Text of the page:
Pediatric Autoimmune Neuropsychiatric Disorders Associated with Strep
This article is adapted with permission from the Children’s and Adult Center for OCD and Anxiety. Founded and directed by Tamar Chansky, PhD, a leading expert on anxiety and OCD, the Center publishes worrywisekids.org. Dr. Chanksy is shown in the photo, left.
For approximately 25% of children who have OCD, the sudden onset of the OCD is exacerbated or trigged by strep throat, in which the body’s own immune cells attack a part of the brain, the basal ganglia, rather than the strep. This does not occur in all children, but only those who have a genetic predisposition to OCD or tics. The difficulty in diagnosing may occur because the OCD can develop shortly after the strep infection but many times months after, and the strep infection could have been so minor that it was not treated. It is most common in children who have not yet reached puberty, though it is not limited to this age group.
The biggest difference between regular OCD and PANDAS OCD is the sudden onset. OCD usually develops slowly over weeks, months or even years; however, PANDAS OCD seems to come out of the blue with parents saying one day their child woke up a different kid. There are also other symptoms that help differentiate the 2 types of OCD. PANDAS OCD is also characterized by:
- Choreiform movements: involuntary or irregular writhing movements of the legs, arm or face
- Presence of tics and/or hyperactivity
- Irritability, temper tantrums, or mood lability
- Nighttime difficulties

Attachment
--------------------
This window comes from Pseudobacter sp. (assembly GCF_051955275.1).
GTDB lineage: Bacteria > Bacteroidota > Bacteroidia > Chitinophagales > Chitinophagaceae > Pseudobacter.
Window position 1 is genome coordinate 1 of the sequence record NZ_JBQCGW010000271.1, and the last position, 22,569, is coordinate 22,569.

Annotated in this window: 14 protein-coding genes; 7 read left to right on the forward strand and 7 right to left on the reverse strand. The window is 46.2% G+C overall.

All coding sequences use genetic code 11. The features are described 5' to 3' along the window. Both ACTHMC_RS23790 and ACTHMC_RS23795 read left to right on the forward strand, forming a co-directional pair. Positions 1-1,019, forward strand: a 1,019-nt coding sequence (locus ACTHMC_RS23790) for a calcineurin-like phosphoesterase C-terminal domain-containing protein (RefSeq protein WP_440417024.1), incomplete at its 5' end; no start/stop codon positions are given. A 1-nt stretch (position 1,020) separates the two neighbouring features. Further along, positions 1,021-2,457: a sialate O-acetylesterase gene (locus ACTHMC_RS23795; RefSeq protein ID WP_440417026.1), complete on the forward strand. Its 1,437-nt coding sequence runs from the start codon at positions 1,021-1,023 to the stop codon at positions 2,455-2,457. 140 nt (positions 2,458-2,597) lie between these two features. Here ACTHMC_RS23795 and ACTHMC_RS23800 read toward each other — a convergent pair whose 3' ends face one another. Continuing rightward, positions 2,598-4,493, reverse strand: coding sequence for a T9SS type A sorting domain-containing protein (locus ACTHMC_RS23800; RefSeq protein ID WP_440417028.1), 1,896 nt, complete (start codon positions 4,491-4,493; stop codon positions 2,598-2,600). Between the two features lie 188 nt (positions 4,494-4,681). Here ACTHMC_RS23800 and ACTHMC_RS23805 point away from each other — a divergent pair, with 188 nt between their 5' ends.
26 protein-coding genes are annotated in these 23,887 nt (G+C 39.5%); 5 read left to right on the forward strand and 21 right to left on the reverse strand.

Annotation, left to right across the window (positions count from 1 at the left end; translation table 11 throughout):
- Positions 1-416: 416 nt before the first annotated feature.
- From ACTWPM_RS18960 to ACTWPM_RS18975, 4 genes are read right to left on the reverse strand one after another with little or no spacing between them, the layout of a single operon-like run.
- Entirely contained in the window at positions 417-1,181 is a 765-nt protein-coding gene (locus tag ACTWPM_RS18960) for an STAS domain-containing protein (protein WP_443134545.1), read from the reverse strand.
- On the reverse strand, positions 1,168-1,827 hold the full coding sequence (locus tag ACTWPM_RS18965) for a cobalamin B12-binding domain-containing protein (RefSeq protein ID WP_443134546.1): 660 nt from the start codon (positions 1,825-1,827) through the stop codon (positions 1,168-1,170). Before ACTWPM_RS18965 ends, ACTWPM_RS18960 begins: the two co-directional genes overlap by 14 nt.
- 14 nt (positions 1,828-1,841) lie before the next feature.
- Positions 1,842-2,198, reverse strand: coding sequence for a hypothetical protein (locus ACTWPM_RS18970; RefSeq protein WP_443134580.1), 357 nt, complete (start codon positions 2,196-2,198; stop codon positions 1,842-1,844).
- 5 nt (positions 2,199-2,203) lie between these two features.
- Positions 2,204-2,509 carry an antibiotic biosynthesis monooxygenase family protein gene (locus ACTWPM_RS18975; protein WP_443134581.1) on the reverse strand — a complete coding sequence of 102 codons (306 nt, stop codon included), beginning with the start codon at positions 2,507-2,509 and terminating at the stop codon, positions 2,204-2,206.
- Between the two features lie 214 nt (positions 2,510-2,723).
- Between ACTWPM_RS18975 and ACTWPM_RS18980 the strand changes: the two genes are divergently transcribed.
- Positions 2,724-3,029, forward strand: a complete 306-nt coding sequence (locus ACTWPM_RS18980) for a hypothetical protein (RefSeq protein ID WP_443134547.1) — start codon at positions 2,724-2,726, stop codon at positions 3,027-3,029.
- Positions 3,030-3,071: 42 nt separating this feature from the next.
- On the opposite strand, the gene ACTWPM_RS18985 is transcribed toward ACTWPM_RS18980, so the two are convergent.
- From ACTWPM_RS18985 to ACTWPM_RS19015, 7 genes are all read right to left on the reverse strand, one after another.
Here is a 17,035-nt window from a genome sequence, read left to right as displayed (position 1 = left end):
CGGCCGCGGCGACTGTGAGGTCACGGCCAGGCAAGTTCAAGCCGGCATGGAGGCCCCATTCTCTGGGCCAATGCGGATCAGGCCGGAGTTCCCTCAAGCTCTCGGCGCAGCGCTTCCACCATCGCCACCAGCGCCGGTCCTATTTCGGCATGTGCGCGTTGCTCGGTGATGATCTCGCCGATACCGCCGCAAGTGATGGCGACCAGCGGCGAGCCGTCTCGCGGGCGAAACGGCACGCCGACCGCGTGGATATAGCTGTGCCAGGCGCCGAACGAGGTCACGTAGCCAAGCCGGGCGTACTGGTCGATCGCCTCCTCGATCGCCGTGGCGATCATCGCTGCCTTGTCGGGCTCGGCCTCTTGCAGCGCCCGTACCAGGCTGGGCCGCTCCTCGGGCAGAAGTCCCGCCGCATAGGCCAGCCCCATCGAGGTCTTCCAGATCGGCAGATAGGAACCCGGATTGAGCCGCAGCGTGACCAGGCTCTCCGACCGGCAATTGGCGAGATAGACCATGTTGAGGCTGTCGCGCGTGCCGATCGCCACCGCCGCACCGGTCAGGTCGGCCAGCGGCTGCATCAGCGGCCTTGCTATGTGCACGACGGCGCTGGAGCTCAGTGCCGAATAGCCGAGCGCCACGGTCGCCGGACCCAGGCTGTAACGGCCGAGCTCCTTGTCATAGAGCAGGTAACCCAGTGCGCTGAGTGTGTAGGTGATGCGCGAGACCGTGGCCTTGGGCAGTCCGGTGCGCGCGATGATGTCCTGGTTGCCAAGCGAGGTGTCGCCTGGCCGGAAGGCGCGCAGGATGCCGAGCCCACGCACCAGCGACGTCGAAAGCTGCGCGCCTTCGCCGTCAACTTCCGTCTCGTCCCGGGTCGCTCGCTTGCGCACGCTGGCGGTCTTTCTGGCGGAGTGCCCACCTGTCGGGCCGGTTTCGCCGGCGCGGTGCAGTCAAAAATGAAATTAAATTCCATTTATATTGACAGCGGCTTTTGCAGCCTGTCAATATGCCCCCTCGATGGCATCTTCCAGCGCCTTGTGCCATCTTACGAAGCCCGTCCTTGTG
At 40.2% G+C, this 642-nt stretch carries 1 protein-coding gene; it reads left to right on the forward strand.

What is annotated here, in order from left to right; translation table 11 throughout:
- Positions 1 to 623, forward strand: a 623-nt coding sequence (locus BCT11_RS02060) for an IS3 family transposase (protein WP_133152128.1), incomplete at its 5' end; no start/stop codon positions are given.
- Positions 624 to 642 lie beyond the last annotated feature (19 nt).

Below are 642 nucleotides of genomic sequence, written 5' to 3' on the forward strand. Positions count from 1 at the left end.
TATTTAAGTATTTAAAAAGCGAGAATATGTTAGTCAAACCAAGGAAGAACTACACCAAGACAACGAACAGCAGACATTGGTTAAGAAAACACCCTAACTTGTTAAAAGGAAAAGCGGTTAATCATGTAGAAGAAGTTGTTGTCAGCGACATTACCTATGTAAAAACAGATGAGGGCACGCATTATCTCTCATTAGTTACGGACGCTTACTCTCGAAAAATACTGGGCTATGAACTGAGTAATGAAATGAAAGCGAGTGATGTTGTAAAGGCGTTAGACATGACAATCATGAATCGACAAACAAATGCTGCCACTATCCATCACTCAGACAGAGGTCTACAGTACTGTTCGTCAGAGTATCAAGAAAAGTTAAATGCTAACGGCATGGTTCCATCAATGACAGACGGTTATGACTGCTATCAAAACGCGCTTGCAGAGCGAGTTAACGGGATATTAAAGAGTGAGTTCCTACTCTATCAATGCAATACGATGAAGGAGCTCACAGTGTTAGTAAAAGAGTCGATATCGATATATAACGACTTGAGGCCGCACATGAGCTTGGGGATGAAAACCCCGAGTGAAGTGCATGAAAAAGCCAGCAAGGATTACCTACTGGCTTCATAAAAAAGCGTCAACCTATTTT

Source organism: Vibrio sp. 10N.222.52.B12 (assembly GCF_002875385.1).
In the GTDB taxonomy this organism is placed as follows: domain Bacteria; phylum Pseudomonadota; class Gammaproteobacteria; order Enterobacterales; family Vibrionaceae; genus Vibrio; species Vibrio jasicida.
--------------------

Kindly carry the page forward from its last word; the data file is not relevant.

- Severe nightmares and new bedtime rituals or fears
- Separation anxiety
- Age regression: going back to younger developmental stage
- New handwriting problems, loss of math skills, sensory sensitivities
What to Do if You Suspect Your Child Has PANDAS
- Contact your pediatrician. Advocate for your child by being clear about what you want your doctor to do. In some cases, you may have to find a sympathetic doctor who is willing to learn about PANDAS. The PANDAS Clinic at NIMH may be willing to consult with doctors.
- Have your pediatrician do a throat culture of group A B-hemolytic strep. Ask that the specimen be cultured, not just the rapid test.
- Your doctor may also do a blood test to assess elevated streptococcal antibodies (Anti-DNAse B and Antistreptolysin titers (ASO)).
- You and/or your doctor can get information and treatment guidelines from the National Institute of Mental Health (www.nih.gov); type in PANDAS to access the appropriate link.
- Contact the OC Foundation to help locate an expert in OCD in your area.
- Have your child retested if there is a resurgence in OCD symptoms.
The first line of treatment for PANDAS is antibiotics to cure the strep infection. Sometimes repeated antibiotics may be necessary. Occasionally more invasive procedures are needed to remove the antibodies from the blood stream, these are described in detail at the NIMH PANDAS page. Though a child’s OCD symptoms will reduce dramatically within a few weeks of completing antibiotic treatment, the residual symptoms are typically amenable to exposure and ritual prevention techniques that are used for non-PANDAS OCD.